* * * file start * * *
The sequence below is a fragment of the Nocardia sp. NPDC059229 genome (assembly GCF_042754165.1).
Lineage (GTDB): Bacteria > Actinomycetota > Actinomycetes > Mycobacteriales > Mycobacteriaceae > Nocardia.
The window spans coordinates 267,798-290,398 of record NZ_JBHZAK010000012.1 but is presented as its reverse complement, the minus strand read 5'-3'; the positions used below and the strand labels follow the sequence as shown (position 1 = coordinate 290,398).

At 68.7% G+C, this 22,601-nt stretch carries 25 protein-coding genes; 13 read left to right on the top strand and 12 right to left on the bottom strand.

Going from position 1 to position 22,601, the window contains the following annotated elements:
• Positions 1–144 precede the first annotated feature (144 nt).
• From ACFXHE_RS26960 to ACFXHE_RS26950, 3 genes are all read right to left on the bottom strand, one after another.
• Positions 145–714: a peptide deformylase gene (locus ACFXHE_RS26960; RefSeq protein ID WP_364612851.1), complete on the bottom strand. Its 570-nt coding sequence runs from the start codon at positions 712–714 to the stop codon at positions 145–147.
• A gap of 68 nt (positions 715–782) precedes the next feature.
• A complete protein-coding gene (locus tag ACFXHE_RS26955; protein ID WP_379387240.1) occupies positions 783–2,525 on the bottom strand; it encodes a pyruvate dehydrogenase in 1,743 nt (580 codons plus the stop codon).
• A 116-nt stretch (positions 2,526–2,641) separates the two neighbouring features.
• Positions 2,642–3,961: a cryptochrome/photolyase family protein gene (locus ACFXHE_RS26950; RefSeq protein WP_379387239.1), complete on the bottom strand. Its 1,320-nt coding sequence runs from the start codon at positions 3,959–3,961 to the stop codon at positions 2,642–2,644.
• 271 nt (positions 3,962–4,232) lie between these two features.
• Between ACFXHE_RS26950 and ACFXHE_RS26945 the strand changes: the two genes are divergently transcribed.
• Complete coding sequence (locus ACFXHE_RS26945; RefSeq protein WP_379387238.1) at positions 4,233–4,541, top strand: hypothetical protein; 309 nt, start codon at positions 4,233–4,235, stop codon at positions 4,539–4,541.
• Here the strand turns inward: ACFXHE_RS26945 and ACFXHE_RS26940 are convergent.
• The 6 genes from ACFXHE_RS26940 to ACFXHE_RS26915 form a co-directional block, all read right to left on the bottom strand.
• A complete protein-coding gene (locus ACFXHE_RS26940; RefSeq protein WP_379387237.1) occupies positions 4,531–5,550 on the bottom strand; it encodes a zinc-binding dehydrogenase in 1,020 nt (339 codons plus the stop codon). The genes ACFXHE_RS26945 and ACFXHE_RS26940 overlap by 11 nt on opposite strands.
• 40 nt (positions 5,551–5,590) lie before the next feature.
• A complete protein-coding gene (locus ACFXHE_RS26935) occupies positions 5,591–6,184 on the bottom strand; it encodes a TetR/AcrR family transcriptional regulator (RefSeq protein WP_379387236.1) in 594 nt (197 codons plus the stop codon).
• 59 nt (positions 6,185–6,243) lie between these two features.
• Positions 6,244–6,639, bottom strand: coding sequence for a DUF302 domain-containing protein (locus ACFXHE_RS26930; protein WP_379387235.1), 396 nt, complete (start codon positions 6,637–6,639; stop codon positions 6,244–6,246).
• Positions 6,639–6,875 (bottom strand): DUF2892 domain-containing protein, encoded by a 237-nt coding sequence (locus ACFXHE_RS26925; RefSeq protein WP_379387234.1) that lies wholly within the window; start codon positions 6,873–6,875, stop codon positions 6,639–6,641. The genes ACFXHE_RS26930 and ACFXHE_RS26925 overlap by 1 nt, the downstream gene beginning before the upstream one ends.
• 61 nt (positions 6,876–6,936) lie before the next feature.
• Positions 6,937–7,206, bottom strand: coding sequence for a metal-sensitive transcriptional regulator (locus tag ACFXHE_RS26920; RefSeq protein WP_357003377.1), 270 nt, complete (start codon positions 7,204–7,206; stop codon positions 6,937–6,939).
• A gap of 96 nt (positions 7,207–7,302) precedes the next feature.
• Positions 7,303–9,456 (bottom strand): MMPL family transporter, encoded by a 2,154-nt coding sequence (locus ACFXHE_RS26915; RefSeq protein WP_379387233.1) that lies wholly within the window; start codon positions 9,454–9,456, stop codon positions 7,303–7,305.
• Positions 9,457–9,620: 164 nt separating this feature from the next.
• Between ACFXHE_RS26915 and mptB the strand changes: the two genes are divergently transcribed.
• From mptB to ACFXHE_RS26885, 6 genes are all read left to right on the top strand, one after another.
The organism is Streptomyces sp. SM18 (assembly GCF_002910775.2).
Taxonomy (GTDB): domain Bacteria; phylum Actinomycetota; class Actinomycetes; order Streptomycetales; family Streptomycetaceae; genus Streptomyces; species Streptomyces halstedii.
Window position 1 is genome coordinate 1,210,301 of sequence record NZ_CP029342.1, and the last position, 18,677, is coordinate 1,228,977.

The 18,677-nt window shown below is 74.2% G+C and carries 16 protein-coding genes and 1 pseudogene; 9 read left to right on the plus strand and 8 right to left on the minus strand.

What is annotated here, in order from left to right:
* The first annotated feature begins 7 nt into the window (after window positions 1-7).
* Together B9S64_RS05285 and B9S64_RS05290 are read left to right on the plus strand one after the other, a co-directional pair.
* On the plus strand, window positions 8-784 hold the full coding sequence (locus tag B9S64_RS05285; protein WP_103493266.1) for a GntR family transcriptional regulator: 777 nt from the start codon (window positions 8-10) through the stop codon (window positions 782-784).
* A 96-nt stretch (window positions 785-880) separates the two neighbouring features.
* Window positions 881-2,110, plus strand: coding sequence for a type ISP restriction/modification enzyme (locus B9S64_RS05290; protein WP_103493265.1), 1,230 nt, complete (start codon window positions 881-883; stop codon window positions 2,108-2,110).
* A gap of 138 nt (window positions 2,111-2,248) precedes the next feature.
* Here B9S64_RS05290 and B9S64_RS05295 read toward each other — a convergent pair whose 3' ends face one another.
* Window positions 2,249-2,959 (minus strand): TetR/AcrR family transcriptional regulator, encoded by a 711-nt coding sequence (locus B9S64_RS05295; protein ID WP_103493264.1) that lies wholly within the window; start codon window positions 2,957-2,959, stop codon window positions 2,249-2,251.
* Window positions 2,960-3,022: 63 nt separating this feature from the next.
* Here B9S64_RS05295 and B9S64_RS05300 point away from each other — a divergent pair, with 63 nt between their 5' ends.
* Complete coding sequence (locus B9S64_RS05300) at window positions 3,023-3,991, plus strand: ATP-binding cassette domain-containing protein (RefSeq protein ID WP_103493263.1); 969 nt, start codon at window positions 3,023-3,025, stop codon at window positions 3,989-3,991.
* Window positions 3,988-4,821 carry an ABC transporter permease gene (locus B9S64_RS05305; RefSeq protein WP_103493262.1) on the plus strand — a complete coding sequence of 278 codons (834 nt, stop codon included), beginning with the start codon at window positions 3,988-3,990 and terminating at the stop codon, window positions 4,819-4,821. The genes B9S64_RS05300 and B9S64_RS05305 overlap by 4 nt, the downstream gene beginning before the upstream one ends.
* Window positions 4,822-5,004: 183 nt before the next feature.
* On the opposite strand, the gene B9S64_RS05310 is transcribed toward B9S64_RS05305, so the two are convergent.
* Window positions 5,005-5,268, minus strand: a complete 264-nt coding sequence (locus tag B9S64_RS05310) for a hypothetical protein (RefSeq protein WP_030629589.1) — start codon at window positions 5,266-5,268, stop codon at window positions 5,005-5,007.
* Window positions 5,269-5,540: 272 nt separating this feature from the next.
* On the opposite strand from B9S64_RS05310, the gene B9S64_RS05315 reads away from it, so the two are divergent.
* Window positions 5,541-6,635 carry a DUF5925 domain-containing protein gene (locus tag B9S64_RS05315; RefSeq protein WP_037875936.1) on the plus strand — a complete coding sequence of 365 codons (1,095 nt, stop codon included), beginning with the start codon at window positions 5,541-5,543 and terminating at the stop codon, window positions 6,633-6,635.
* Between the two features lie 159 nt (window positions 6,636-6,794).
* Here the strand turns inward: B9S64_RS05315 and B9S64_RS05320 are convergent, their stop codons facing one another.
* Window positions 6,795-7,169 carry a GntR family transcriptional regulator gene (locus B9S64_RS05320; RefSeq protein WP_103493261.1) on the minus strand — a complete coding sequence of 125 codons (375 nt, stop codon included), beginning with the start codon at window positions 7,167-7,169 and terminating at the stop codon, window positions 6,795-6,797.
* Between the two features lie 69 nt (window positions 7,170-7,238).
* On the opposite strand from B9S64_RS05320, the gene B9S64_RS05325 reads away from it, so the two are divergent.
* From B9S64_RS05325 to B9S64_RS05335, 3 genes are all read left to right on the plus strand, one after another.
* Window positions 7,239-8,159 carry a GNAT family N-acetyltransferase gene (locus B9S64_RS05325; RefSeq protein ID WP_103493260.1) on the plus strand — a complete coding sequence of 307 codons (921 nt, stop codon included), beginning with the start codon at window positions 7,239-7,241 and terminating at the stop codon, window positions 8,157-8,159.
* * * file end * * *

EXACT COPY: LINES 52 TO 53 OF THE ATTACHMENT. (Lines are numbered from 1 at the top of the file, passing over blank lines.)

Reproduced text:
* On the opposite strand from B9S64_RS05310, the gene B9S64_RS05315 reads away from it, so the two are divergent.
* Window positions 5,541-6,635 carry a DUF5925 domain-containing protein gene (locus tag B9S64_RS05315; RefSeq protein WP_037875936.1) on the plus strand — a complete coding sequence of 365 codons (1,095 nt, stop codon included), beginning with the start codon at window positions 5,541-5,543 and terminating at the stop codon, window positions 6,633-6,635.